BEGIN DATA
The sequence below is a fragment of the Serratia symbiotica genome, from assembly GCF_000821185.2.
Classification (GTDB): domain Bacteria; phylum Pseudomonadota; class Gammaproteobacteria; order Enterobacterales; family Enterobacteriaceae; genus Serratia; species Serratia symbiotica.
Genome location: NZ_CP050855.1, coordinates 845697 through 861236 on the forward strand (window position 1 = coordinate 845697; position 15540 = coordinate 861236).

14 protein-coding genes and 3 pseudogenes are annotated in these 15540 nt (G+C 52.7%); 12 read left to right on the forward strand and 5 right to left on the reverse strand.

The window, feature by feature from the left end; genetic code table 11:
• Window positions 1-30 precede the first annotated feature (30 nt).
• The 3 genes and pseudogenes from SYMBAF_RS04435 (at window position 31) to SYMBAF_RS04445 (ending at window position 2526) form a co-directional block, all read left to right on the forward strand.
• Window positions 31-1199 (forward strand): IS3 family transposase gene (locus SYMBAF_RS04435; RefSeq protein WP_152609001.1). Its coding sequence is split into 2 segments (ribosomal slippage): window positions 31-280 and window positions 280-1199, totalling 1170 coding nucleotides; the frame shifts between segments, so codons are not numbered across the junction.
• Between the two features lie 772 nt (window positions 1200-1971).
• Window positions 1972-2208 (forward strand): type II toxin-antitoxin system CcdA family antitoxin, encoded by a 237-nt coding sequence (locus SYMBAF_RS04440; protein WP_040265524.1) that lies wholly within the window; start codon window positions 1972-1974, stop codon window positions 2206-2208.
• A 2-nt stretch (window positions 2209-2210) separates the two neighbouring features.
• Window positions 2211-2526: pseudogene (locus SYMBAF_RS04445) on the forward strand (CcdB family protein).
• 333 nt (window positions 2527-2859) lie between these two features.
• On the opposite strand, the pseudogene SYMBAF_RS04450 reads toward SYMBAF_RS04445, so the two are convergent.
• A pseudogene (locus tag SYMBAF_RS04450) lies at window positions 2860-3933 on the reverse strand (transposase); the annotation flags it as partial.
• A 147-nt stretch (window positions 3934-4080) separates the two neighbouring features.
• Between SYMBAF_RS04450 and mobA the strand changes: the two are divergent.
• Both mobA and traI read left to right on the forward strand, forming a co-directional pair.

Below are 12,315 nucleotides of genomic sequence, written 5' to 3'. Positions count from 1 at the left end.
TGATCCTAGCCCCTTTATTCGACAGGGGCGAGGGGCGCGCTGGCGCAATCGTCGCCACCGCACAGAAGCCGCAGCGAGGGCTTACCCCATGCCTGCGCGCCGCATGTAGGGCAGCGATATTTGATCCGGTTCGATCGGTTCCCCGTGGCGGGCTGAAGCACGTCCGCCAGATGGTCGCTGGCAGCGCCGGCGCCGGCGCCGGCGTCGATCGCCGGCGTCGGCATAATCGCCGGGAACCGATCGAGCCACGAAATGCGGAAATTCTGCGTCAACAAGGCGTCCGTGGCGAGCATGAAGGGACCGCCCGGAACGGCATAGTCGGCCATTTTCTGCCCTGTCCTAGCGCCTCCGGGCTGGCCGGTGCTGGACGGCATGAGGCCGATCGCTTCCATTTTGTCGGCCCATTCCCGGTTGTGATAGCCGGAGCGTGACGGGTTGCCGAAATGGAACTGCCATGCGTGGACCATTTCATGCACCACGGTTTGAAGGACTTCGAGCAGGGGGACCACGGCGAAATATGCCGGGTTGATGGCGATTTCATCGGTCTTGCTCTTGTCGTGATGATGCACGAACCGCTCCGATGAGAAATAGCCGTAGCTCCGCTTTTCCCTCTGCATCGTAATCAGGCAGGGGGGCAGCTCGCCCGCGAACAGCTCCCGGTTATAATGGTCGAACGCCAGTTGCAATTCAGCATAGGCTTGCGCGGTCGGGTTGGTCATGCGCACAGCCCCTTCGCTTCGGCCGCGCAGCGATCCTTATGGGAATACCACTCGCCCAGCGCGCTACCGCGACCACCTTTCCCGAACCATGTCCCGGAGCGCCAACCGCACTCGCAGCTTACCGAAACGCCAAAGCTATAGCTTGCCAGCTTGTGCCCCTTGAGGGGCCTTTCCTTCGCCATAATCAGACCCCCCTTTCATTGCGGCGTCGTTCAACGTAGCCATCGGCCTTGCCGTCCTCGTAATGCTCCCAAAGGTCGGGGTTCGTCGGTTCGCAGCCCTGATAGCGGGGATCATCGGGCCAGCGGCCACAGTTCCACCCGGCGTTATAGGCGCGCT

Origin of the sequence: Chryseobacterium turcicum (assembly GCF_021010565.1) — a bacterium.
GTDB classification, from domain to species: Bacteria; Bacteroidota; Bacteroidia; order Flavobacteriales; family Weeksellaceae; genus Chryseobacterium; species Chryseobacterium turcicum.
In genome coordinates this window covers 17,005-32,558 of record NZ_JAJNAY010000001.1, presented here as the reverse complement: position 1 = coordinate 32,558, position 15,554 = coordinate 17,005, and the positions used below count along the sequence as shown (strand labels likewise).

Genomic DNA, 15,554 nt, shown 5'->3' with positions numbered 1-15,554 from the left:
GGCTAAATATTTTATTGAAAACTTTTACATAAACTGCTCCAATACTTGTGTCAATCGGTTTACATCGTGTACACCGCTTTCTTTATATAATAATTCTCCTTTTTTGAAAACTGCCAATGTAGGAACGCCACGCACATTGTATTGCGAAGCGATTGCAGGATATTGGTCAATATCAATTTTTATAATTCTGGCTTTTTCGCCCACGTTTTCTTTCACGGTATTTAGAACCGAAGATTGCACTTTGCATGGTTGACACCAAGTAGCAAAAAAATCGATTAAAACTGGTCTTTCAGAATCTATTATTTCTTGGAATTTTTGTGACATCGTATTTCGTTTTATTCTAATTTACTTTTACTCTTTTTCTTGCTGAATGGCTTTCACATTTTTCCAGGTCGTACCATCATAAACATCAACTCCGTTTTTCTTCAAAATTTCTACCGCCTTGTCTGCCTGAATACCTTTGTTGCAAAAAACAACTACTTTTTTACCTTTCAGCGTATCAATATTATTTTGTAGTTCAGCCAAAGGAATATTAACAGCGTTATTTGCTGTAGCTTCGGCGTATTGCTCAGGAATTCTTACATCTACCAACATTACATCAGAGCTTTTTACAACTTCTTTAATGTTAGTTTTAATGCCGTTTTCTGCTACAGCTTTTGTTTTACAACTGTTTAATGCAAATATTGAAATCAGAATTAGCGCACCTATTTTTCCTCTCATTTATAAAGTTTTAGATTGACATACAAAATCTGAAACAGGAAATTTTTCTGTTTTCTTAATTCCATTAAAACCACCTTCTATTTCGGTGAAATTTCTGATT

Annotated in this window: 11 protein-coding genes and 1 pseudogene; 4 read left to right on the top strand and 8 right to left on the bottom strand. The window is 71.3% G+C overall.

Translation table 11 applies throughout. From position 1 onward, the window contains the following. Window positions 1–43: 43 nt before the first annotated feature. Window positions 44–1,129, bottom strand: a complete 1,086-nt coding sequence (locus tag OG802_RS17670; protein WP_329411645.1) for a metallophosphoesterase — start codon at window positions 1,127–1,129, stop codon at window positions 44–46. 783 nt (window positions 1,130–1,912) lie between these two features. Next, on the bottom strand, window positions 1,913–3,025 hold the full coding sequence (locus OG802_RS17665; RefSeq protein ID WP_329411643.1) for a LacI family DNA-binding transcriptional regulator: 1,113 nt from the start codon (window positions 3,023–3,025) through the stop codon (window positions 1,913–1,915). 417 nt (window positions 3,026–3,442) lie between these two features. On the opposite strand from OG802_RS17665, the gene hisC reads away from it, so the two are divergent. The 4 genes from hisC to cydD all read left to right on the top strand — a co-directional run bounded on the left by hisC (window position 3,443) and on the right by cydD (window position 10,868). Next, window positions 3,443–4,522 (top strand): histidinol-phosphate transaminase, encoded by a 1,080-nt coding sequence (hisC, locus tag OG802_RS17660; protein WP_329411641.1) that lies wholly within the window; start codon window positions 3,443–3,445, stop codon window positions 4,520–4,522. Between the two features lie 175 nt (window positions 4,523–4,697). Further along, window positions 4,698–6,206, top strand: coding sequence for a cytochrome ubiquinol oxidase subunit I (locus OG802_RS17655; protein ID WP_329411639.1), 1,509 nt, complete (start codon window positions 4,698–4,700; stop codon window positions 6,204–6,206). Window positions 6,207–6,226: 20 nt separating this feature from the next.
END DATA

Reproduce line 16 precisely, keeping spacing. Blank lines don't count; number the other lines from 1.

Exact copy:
• A 147-nt stretch (window positions 3934-4080) separates the two neighbouring features.